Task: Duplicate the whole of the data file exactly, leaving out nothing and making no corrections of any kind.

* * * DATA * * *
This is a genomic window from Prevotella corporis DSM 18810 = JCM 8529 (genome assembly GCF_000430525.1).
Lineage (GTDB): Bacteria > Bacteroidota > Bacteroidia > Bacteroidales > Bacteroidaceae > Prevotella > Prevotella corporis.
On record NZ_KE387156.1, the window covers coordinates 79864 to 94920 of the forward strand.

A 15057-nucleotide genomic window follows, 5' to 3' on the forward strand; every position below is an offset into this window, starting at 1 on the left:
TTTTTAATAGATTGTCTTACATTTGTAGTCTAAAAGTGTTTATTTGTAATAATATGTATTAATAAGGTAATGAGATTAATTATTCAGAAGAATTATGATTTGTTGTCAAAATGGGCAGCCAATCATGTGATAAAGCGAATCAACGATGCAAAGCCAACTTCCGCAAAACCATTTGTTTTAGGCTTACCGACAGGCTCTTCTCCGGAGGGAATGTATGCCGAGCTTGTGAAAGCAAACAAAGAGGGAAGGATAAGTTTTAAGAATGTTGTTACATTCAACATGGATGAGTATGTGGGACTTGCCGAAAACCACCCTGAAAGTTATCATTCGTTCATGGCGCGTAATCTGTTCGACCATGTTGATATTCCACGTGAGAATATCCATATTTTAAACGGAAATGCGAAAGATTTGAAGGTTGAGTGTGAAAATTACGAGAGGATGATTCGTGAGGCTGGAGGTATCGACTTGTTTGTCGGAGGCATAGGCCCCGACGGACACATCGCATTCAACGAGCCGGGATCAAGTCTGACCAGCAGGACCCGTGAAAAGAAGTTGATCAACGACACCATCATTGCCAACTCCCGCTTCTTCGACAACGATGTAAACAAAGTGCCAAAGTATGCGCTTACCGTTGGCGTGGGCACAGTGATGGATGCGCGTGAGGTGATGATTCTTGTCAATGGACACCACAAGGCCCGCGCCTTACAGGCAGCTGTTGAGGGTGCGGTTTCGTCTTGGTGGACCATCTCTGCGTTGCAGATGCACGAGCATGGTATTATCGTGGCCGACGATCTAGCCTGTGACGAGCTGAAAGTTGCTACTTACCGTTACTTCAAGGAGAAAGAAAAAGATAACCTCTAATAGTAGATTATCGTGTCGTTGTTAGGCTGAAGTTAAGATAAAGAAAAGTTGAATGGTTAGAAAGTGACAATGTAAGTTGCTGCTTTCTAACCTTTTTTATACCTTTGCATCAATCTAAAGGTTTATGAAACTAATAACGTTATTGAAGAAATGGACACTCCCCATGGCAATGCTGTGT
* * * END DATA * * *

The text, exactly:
This is a genomic window from Prevotella corporis DSM 18810 = JCM 8529 (genome assembly GCF_000430525.1).
Lineage (GTDB): Bacteria > Bacteroidota > Bacteroidia > Bacteroidales > Bacteroidaceae > Prevotella > Prevotella corporis.
On record NZ_KE387156.1, the window covers coordinates 79864 to 94920 of the forward strand.

A 15057-nucleotide genomic window follows, 5' to 3' on the forward strand; every position below is an offset into this window, starting at 1 on the left:
TTTTTAATAGATTGTCTTACATTTGTAGTCTAAAAGTGTTTATTTGTAATAATATGTATTAATAAGGTAATGAGATTAATTATTCAGAAGAATTATGATTTGTTGTCAAAATGGGCAGCCAATCATGTGATAAAGCGAATCAACGATGCAAAGCCAACTTCCGCAAAACCATTTGTTTTAGGCTTACCGACAGGCTCTTCTCCGGAGGGAATGTATGCCGAGCTTGTGAAAGCAAACAAAGAGGGAAGGATAAGTTTTAAGAATGTTGTTACATTCAACATGGATGAGTATGTGGGACTTGCCGAAAACCACCCTGAAAGTTATCATTCGTTCATGGCGCGTAATCTGTTCGACCATGTTGATATTCCACGTGAGAATATCCATATTTTAAACGGAAATGCGAAAGATTTGAAGGTTGAGTGTGAAAATTACGAGAGGATGATTCGTGAGGCTGGAGGTATCGACTTGTTTGTCGGAGGCATAGGCCCCGACGGACACATCGCATTCAACGAGCCGGGATCAAGTCTGACCAGCAGGACCCGTGAAAAGAAGTTGATCAACGACACCATCATTGCCAACTCCCGCTTCTTCGACAACGATGTAAACAAAGTGCCAAAGTATGCGCTTACCGTTGGCGTGGGCACAGTGATGGATGCGCGTGAGGTGATGATTCTTGTCAATGGACACCACAAGGCCCGCGCCTTACAGGCAGCTGTTGAGGGTGCGGTTTCGTCTTGGTGGACCATCTCTGCGTTGCAGATGCACGAGCATGGTATTATCGTGGCCGACGATCTAGCCTGTGACGAGCTGAAAGTTGCTACTTACCGTTACTTCAAGGAGAAAGAAAAAGATAACCTCTAATAGTAGATTATCGTGTCGTTGTTAGGCTGAAGTTAAGATAAAGAAAAGTTGAATGGTTAGAAAGTGACAATGTAAGTTGCTGCTTTCTAACCTTTTTTATACCTTTGCATCAATCTAAAGGTTTATGAAACTAATAACGTTATTGAAGAAATGGACACTCCCCATGGCAATGCTGTGT